Research  |   May 2008
Oral and Written Language Development of Children Adopted From China
Author Affiliations & Notes
  • Kathleen A. Scott
    Temple University, Philadelphia
  • Jenny A. Roberts
    Hofstra University, Hempstead, NY
  • Rena Krakow
    Temple University, Philadelphia
  • Contact author: Kathleen A. Scott, who is now at Hofstra University, 108 Davison Hall, Hempstead, NY 11549-1100. E-mail: kathleen.scott@hofstra.edu.
Development / School-Based Settings / International & Global / Attention, Memory & Executive Functions
Research   |   May 2008
Oral and Written Language Development of Children Adopted From China
American Journal of Speech-Language Pathology May 2008, Vol.17, 150-160. doi:10.1044/1058-0360(2008/015)
History: Accepted 02 Sep 2007 , Received 20 Sep 2006 , Revised 22 Jan 2007
American Journal of Speech-Language Pathology May 2008, Vol.17, 150-160. doi:10.1044/1058-0360(2008/015)
History: Accepted 02 Sep 2007 , Received 20 Sep 2006 , Revised 22 Jan 2007

Purpose: The sharp increase in the number of international adoptions in the United States has prompted a heightened interest in the language development of internationally adopted children. Although recent studies have investigated the early language development of adoptees, little is known about the school-age language and literacy skills of internationally adopted children. The focus of this study was the oral and written language skills of school-age adoptees from China.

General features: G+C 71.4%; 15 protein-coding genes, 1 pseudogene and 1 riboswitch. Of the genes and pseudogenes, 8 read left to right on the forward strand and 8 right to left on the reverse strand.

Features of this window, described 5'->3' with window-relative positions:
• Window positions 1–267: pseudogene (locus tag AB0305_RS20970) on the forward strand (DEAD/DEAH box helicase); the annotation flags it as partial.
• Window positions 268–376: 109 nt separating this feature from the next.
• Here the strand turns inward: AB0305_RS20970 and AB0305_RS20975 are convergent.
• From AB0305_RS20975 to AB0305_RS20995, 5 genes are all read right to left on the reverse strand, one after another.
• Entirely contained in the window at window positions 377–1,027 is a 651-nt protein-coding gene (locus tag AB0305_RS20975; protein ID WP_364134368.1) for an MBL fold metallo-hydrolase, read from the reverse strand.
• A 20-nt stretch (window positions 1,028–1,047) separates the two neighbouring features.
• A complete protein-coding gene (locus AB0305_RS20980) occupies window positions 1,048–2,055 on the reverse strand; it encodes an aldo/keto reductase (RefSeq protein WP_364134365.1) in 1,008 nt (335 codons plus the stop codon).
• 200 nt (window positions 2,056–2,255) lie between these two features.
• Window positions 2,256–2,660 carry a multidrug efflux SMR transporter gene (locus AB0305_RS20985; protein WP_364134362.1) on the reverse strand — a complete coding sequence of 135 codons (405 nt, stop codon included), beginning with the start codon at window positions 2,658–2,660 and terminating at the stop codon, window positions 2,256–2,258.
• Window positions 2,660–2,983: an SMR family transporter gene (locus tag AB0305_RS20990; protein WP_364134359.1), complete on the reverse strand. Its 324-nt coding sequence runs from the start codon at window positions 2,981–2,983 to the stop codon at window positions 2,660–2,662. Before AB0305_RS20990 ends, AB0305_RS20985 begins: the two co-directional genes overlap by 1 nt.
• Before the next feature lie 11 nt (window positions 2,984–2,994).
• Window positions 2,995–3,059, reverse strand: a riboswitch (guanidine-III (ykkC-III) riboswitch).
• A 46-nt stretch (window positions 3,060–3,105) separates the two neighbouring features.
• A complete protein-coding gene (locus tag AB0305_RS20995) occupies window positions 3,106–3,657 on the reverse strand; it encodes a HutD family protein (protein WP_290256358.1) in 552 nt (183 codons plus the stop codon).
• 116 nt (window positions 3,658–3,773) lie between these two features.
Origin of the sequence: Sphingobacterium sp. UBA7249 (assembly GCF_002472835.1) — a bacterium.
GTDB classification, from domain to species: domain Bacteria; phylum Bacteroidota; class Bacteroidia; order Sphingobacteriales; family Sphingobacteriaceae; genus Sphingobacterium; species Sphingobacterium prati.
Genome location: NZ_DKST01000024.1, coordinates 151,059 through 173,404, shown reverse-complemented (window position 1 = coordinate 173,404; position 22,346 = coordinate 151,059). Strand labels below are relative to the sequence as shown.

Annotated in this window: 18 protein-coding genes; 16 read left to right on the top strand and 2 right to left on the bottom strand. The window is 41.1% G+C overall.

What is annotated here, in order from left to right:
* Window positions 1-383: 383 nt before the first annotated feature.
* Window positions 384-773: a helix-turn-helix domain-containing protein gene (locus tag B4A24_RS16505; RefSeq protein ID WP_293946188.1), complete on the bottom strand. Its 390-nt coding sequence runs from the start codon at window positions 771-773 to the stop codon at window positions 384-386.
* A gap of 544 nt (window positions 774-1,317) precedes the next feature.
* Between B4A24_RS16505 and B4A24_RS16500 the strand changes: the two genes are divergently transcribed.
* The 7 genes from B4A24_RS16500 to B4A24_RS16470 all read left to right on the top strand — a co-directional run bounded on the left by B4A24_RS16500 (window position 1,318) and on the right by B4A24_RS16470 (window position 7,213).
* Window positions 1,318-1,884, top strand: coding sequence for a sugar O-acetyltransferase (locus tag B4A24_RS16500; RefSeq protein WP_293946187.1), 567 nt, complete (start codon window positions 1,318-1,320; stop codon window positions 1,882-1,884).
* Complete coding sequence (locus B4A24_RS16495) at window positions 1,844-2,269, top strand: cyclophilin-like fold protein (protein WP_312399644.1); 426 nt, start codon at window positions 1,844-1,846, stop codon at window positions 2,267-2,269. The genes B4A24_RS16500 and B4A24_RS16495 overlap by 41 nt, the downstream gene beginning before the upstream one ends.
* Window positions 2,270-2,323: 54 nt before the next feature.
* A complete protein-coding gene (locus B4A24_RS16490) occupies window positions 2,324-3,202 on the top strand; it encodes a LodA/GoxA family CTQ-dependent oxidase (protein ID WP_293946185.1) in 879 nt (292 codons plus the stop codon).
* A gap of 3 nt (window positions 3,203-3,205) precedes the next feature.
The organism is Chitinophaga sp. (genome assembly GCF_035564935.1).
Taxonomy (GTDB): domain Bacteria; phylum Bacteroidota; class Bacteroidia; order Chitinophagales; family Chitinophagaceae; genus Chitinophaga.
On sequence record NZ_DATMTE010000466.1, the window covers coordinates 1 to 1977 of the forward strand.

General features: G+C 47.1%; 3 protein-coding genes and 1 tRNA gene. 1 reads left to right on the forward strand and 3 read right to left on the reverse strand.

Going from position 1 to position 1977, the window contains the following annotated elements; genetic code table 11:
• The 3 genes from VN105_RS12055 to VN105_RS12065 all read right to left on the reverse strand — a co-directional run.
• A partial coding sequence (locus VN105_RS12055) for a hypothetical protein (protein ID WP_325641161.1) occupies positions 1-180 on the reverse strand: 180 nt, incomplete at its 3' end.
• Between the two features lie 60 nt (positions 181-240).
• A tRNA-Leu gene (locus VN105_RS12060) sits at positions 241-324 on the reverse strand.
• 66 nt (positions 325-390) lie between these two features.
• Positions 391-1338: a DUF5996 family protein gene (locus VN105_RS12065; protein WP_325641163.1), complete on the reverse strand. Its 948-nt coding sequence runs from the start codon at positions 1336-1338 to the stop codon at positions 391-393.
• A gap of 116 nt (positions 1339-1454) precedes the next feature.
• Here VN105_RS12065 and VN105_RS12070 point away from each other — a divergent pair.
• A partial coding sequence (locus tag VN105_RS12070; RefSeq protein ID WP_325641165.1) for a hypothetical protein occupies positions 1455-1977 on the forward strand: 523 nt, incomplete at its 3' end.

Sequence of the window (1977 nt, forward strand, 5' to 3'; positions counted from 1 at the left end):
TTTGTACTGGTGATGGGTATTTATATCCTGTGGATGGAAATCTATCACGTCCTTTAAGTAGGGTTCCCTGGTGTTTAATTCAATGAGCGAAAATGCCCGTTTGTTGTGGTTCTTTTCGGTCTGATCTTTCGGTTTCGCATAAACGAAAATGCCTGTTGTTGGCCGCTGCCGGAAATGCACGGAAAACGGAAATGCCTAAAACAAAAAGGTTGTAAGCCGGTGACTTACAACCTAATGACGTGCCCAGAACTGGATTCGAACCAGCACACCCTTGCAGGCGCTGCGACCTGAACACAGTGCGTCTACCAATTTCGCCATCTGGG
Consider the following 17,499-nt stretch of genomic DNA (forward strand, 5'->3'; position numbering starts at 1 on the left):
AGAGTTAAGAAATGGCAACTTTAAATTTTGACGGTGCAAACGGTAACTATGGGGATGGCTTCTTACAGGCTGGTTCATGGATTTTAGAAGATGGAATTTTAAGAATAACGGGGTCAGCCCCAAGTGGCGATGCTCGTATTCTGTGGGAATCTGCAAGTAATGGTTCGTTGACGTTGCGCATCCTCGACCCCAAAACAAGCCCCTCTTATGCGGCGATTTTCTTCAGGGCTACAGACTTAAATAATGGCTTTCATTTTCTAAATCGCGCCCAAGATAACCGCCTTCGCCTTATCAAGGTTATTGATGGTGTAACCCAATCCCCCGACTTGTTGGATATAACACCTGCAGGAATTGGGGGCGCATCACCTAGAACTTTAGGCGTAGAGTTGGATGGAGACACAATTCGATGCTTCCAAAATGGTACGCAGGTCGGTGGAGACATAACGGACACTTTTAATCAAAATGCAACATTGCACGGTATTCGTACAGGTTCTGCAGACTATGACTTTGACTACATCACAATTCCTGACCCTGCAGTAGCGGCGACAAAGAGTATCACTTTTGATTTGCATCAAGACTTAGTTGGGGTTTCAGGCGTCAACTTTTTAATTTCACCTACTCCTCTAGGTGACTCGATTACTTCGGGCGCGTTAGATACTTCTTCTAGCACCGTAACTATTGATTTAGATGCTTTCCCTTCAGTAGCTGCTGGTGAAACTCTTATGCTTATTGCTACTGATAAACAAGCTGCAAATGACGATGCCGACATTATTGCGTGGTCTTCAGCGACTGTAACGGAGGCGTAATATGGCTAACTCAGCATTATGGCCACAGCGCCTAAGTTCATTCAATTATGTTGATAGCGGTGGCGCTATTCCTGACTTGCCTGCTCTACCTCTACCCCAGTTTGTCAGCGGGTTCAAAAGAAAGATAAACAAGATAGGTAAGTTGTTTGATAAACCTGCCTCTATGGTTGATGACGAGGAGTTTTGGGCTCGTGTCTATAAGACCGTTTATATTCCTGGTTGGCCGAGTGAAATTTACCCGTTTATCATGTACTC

Method: The participants were 24 children between the ages of 7;0 (years;months) and 8;8. Oral and written language skills were assessed using standardized measures and a narrative retell task.

Results: As a group, the majority of children exhibited scores in the average to above average range for all oral and written standardized language measures. Narrative analysis indicated that an increase in the number of grammatical errors was moderately correlated with lower reading comprehension scores. Age at adoption was negatively correlated with several measures, including a narrative measure of grammatical errors per T-unit.

Conclusion: These findings provide an encouraging outlook on the oral and written language outcomes of internationally adopted children from China through the early elementary grades. Moreover, these findings support earlier research that speaks to the resiliency and robustness of language acquisition abilities in children.

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